Ann-Marie Brandom, Mike Poole and Andrew Wright
To achieve qualified teacher status (QTS) new teachers must demonstrate that they can 'plan opportunities to contribute to pupils' personal, Spiritual, Moral, Social and Cultural development' (DfEE 1998: 12). This chapter deals solely with the topic of spirituality. Why? Because in the first instance, although there are issues around definitions of what constitutes moral, social and cultural development, there are very specific difficulties in defining spirituality, not least being the fact that it is not necessarily a subject of comfortable public discourse. Second, although there are resources to support the delivery of spirituality across the curriculum, they do not address the issue of teacher confidence in handling spirituality in the classroom.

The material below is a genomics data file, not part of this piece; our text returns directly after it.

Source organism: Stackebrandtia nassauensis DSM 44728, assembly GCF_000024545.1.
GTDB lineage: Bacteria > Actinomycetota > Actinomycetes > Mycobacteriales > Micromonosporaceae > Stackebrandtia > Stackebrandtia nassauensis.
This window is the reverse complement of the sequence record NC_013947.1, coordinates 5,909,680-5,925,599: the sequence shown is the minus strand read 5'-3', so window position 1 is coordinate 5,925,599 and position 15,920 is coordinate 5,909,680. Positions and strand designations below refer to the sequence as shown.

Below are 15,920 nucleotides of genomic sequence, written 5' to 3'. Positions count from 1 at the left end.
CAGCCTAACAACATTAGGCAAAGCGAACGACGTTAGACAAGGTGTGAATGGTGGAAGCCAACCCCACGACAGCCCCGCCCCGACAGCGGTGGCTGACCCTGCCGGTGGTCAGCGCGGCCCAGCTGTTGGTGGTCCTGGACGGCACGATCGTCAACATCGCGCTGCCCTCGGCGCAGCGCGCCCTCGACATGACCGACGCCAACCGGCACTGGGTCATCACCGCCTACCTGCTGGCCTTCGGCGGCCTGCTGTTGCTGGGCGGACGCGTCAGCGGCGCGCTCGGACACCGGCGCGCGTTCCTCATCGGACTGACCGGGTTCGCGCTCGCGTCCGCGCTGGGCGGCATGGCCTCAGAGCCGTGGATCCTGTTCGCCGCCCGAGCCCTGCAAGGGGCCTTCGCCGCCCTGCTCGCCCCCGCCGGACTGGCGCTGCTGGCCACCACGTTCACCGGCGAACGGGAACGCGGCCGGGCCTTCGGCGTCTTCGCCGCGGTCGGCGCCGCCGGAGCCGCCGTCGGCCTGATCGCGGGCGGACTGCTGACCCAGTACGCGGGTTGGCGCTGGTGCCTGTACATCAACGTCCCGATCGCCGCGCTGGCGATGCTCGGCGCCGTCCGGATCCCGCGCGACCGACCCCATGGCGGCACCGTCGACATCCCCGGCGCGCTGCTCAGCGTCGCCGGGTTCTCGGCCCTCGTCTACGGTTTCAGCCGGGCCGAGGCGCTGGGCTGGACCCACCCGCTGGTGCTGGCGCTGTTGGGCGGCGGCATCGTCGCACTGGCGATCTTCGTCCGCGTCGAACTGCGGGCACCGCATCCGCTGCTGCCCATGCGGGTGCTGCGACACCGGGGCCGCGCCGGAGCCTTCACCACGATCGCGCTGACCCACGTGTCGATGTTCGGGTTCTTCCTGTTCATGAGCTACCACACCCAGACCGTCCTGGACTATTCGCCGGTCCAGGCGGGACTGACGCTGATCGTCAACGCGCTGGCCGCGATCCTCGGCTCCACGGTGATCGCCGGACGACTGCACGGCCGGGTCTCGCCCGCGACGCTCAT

The requirement to be able to 'plan opportunities to contribute to pupils' personal, spiritual, moral, social and cultural development' (DfEE 1998: 12) reflects government concern that 'insufficient attention has been paid explicitly to the spiritual … aspects of pupils' development' (DfE 1994: 9). The 1988 Education Reform Act requires the promotion of 'the spiritual, moral, cultural, mental and physical development of pupils at school and of society' (DES 1988: 1). This requirement is reinforced by the Office for Standards in Education's (Ofsted) Framework for the Inspection of Schools (Ofsted 1993a) which expects inspectors to report on the provision made by schools for the spiritual development of children.
What exactly is 'spiritual development'? Is it merely a rhetorical reference to the conglomeration of experiences that constitute postmodern 'identity'? Or does it have a more substantial and critical role to play in the education of our pupils? We suggest that spiritual development is at the heart of the educational process since authentic education is inextricably bound up with ultimate questions of the meaning and purpose of life.